During my time at the Kakslauttanen Arctic Resort, I stayed in one of the Kelo Glass Igloos located in the West Village. These igloos are best described as half glass igloo/half log cabin, combining the comforting warmth of a log cabin with the dazzling views of the night sky from the world-famous glass igloos. The Kelo igloos also feature a private sauna, fireplace, kitchenette, and bedroom. I cannot tell you how particularly amazing I found it to have my own private sauna. Whilst I encourage everyone to splurge on the Kelo rooms during their stay, the resort also offers the separate glass igloos or log cabins with a lower (though still quite expensive) price tag.
During the winter months when the temperatures drop low enough, the resort also opens up a number of snow igloos. Even when the temperature dips below 40 degrees Celsius the temperature inside these snow igloos is maintained between -3 and -6 degrees Celsius. Unfortunately, my timing meant that I could not experience this unique aspect of Kakslauttanen so I cannot review it for you here. But if any of you happen to experience for yourself, please let me know your thoughts in the comments below.
You can check out the full range of accommodations on offer at the Kakslauttanen Arctic Resort and their price range here.
What you’ll eat at Kakslauttanen…
Each village features a unique restaurant that serves a buffet breakfast of fresh bread, fruit, porridge, fish and cereals. In the West Village, the restaurant takes the form of a glass Igloo bar, whilst in the East Village, the restaurant instead exists as a cosy log restaurant. The restaurants also host delicious 3-course dinners every evening, which feature local ingredients such as reindeer (I could not bring myself to try this one though…) and fish soup.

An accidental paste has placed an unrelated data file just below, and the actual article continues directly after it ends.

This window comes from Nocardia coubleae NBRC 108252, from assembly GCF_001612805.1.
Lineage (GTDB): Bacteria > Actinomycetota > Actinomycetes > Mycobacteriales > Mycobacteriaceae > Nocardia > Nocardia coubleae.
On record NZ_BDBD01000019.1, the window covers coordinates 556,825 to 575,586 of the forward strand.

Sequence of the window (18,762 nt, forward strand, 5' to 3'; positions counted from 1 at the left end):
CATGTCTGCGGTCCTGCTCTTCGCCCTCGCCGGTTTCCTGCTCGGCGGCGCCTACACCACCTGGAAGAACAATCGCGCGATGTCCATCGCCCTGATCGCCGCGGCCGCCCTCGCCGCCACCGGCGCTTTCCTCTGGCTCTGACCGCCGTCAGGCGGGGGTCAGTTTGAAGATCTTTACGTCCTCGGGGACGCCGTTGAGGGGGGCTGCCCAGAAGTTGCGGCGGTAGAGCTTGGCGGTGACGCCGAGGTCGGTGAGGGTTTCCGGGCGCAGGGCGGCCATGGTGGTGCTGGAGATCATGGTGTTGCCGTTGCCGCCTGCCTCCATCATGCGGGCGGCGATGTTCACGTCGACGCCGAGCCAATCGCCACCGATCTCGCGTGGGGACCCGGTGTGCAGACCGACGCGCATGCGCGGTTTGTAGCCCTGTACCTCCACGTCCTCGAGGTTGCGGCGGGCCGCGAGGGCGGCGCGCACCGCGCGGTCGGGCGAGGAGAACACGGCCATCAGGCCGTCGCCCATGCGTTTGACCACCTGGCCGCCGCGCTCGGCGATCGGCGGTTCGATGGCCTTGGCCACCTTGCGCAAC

Activities on offer at Kakslauttanen…
Whether you’re wanting to feel like Santa for a few hours on a reindeer-led sleigh ride or meet the man himself at Santa Claus’ house, Kakslauttanen has you covered. The resort works with many local companies offering incredible customer service. Activities include everything from aurora hunting expeditions aboard snowmobiles and reindeer or husky-led sleds to horseback riding and skiing excursions. Tours often include a hot drink and/or lunch in the wilderness as well as winter clothing (no matter how many layers you bring you’ll definitely be wanting more) and equipment. You can check out the full list of activities that you can partake in during your stay at Kakslauttanen here.